My office has a parking garage. That parking garage is about a two-minute walk from my desk.
Most people would simply park their car and head into the office. But I’m not most people. I survey my surroundings to see if anyone else has arrived at the same time. If they have, I will fake text, fake email, fake call someone or real pick my nose until they have walked far enough towards the office that I won’t have make small talk like a normal adult.
You can imagine, then, that I find networking events a little intimidating, which is ironic considering the fact that I get up on stage 5 times a month and make stuff up for 25 minutes, entirely off the cuff.
I’ve been improvising for the last two years at The Improv Shop and I am the author of I’m Making All This Up, a blog about the St. Louis improv scene with tips on bridging the gap between improv and life.
Thankfully, all that training hasn’t gone completely to waste. Here are three quick tips I’ve learned from improv that can make you a pro at your next super awkward networking event.
Say Yes (And):
The guiding principle of improvisation, you accept the reality and build on it.
In a show, if my scene partner says we’re at the beach, then we’re at the beach. If he says I am an alien with depression, then I am an alien with a depression. And not only is that true, but I have to add value to that statement.
“Yes, I am an alien with depression and you’re my therapist. That’s why I’m here.”
In life, say yes to every opportunity you can – coffee with your best friend or a new acquaintance (even if it might be awkward at first), that writing project you don’t quite have time for, a trip you can’t exactly afford. Who knows what might happen.
When you say “yes,” you give yourself a chance to do something amazing that you didn’t know you could. When you say “and,” you build on your own or someone else’s ideas and make them stronger.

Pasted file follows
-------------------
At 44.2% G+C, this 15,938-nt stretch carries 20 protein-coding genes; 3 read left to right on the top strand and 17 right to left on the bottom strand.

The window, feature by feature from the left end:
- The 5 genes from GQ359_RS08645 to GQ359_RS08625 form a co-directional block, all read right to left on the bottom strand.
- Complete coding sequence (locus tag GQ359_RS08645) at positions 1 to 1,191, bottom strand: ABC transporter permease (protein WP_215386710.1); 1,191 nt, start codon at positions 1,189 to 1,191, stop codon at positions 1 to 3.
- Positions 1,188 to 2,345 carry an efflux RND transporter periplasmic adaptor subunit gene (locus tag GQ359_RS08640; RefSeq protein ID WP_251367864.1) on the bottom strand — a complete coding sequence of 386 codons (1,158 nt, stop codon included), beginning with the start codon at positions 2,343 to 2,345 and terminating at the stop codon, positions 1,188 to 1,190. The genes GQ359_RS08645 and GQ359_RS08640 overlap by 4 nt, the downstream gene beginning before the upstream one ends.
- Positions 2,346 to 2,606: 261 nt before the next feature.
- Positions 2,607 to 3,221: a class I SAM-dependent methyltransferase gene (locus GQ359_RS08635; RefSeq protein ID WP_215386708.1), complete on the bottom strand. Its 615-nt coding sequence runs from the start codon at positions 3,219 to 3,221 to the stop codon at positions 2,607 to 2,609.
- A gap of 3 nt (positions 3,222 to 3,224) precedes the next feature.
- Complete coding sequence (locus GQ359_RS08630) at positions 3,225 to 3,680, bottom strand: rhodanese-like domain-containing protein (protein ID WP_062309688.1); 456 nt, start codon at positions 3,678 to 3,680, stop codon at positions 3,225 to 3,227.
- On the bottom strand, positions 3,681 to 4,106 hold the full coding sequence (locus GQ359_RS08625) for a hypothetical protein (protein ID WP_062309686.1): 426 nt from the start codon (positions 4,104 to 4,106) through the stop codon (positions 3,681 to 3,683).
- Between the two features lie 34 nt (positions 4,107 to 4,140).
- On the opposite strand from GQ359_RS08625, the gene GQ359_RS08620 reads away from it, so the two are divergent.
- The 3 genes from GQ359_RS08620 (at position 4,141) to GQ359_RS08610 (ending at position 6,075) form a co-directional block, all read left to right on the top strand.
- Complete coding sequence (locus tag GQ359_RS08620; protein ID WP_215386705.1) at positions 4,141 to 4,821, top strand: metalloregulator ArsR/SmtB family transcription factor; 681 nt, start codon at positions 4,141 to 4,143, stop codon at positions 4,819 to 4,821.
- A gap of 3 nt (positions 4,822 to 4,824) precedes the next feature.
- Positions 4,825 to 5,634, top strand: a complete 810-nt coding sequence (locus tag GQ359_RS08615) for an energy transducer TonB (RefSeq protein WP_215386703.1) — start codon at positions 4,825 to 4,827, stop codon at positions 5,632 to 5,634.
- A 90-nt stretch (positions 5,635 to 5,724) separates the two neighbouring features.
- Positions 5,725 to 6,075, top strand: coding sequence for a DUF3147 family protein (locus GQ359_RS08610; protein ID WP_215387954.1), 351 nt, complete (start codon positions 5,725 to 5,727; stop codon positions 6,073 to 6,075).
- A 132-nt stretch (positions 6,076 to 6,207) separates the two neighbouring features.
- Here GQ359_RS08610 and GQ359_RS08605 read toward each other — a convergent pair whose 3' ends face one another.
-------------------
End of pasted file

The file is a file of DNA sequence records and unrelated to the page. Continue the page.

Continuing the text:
Listen and React:
Before a show, standing in the wings, my heart is racing. Will my scenes be good? Will I be funny? Will any girls in the audience give me their numbers?
But the minute I step on stage, I enter a flow state. I listen to what my scene partner is saying and respond directly to that, and somehow, magically, words flow out of my mouth. We build something together and 25 minutes fly by. I have never run out of things to say on stage.
In the parking lot before a networking event, I often wonder, “why did I come here?” What if I have nothing to say? But the minute I approach someone and say “Hi, I’m Ben,” a world of possibility opens.
When I listen to what this new person is saying, when I ask questions about things they’re saying that interest me, when I “yes, and” the conversation by adding my own perspective or related story, rather than just waiting for my turn to talk, conversation simply flows.
A lot of people spend their lives making small talk. But no one likes small talk. We would all just prefer to spend time with that one friend who we can really talk to. The person who knows our embarrassing secrets, deep insecurities, and true selves.
So why not treat everyone like that friend?
This is one of my favorite quotes, from the actor Steve Coogan: Twenty years ago, everyone had to be too cool for school and sneer at everything. Right now, the most avant-garde thing you can do is to be sincere.
Being too cool for school doesn’t make you cool. It makes you douchenozzle. Having the courage to be open with people, to be honest and allow yourself to be vulnerable, to freely give compliments or discuss your emotions will lead to richer relationships and a happier life. The more time you spend inventing a persona and playing a role, the less time you’ll spend making real friendships and real relationships.
Am I always confident as I walk into a networking event? No. Do I always take my own advice? Definitely not. But when I get inside and start talking, I just remember those three rules. I don’t make small talk anymore. I have a real conversation. And by the time the event is over, I haven’t just made new connections, I’ve made new friends.